Plastic foam is, .in` general, manufactured in such 'a way that a foam forming substance is effectively whipped into foam, the plastic, and, if they are not already 'contained in the foam mass, appropriate catalysts being added at a suitable moment during the process. The plastic foam thus produced must,- even before the hardening process begins, possess a minimum content of plastic in each foam lamella, if` the final product is to reveal the mechanical quality desired. It becomes all the more diflicult to fulfil this condition, the larger the number of pores or foam lamellae present per unit of Volume of the plastic foam and the higher the de'sired proportion 2333,??? v Patented Apr. 26,-1960 of plastic per unit of weight of the plastic foam is supposed to be. To improve the mechanical properties of the plastic foam, which is desirable for some bodies made of this material, both the fineness of the structure and the proportion of plastic must, however, 'be increased; which is extremely diicult with the means available during foam production itself and :generally leads to lack of homogeneity.

An improvement of the structure and an increase in the content of plastic per proportion of weight in the final product can, however, be achieved within Wide limits by post-compression according to the invention. Such post-compression is particularly simple and is carried out merely by pressure-treating a plastic foam which hardens from the deformable initial state to the stable final state in a relatively short time and without addtional measures. In the initial state the plastic foam is still easily deformed and such deformations are oi a permanent nature, whereas after the stable final state has been attained only slight elastic deformations are possible without destroying the plastic foam body.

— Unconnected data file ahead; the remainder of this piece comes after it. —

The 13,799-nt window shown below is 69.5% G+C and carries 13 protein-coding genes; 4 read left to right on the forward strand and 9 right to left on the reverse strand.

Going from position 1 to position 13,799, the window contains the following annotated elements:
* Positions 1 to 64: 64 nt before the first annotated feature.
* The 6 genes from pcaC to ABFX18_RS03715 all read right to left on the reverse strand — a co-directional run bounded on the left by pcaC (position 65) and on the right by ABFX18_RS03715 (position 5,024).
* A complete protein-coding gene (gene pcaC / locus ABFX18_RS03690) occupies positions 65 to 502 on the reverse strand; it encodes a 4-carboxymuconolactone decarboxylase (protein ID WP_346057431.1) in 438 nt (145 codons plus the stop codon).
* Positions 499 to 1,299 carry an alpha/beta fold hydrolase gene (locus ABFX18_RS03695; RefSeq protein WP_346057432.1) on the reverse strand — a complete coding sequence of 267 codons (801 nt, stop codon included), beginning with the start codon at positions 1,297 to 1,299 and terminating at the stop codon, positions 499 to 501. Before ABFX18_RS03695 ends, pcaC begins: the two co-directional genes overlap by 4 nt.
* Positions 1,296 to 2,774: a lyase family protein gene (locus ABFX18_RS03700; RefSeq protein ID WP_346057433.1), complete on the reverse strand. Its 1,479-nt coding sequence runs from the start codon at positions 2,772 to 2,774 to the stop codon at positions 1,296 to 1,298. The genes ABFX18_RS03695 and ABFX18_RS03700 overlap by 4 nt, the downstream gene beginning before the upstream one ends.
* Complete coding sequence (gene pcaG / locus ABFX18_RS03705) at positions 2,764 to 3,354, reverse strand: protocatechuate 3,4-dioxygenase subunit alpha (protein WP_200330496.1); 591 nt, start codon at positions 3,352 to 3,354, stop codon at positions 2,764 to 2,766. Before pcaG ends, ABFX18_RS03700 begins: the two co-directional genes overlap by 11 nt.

I-f deformation is eifected by pressure treatment alone when the hardening process has proceeded beyond the stage suitable for a non-elastic post-compression, there results a post-compression wherein the reduction in volume is partly reversed, after the pressure ceases, by the elasticity of the plastic foam thus post-compressed; in other words, the Volume increases again to a certain extent. For this reason this type of deformation is called semi-elastc post-compression.

However, such foam bodies can also be post-compressed when tie hardening process has been completed, if suitable heat treatment is applied simultaneously with the reduction in Volume brought about by pressure. This post-compression under the influence of heat is ap propriate for most applications of such foam bodies consisting of aminoplasts, particularly those of carbamde resins, because storing the plastic foam for a certain time has proved advantageous and enables the structure to mature to the point of complete stability.

The post-compression, accompanied by simultaneous heat treatment, of stored and matured plastic foam -consisting of aminoplasts is by no means eftected by evenly heating the foam bodies in order to soften the lamellae and foam framework for a subsequent nonelastic deformation of the entire foam mass. Rather is the post-compression eifected with an elastic and at least partly reyersible compression of the inner portions of the body as well `as by the influence of relatively high temperatures exerted on the external parts of the body for a 'short time. This produces a tough but quite thin, skin-like body surface whichpossesses sufiicient strength to keep the body in the shape imposed upon it during the treatment, thus counteraeting the tendency of the compressed foam mass inside the body to expand. This outer skin may enclose the foam body completely or only partly, according to the direction of compression of the said body.